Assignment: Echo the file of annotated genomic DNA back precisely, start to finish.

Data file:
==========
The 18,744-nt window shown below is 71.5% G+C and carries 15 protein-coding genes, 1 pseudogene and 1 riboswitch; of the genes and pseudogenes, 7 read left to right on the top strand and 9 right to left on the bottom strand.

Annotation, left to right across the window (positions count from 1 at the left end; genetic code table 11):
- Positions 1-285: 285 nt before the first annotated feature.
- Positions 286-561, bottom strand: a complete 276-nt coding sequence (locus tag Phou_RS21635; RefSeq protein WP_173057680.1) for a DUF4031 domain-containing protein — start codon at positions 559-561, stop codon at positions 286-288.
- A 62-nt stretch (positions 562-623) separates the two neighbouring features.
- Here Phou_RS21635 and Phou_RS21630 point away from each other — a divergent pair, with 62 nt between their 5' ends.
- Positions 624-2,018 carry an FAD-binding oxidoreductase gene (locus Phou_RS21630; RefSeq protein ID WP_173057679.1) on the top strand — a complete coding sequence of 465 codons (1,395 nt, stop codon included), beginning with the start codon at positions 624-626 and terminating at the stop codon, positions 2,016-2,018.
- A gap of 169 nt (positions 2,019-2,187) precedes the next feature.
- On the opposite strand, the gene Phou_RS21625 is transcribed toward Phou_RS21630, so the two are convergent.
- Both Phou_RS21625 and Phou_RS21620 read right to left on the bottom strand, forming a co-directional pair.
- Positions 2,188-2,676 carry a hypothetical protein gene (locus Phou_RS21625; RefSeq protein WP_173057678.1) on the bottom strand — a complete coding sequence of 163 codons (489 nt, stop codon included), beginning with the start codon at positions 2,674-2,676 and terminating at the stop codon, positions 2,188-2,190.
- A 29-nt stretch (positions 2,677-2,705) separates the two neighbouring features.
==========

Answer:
The 18,744-nt window shown below is 71.5% G+C and carries 15 protein-coding genes, 1 pseudogene and 1 riboswitch; of the genes and pseudogenes, 7 read left to right on the top strand and 9 right to left on the bottom strand.

Annotation, left to right across the window (positions count from 1 at the left end; genetic code table 11):
- Positions 1-285: 285 nt before the first annotated feature.
- Positions 286-561, bottom strand: a complete 276-nt coding sequence (locus tag Phou_RS21635; RefSeq protein WP_173057680.1) for a DUF4031 domain-containing protein — start codon at positions 559-561, stop codon at positions 286-288.
- A 62-nt stretch (positions 562-623) separates the two neighbouring features.
- Here Phou_RS21635 and Phou_RS21630 point away from each other — a divergent pair, with 62 nt between their 5' ends.
- Positions 624-2,018 carry an FAD-binding oxidoreductase gene (locus Phou_RS21630; RefSeq protein ID WP_173057679.1) on the top strand — a complete coding sequence of 465 codons (1,395 nt, stop codon included), beginning with the start codon at positions 624-626 and terminating at the stop codon, positions 2,016-2,018.
- A gap of 169 nt (positions 2,019-2,187) precedes the next feature.
- On the opposite strand, the gene Phou_RS21625 is transcribed toward Phou_RS21630, so the two are convergent.
- Both Phou_RS21625 and Phou_RS21620 read right to left on the bottom strand, forming a co-directional pair.
- Positions 2,188-2,676 carry a hypothetical protein gene (locus Phou_RS21625; RefSeq protein WP_173057678.1) on the bottom strand — a complete coding sequence of 163 codons (489 nt, stop codon included), beginning with the start codon at positions 2,674-2,676 and terminating at the stop codon, positions 2,188-2,190.
- A 29-nt stretch (positions 2,677-2,705) separates the two neighbouring features.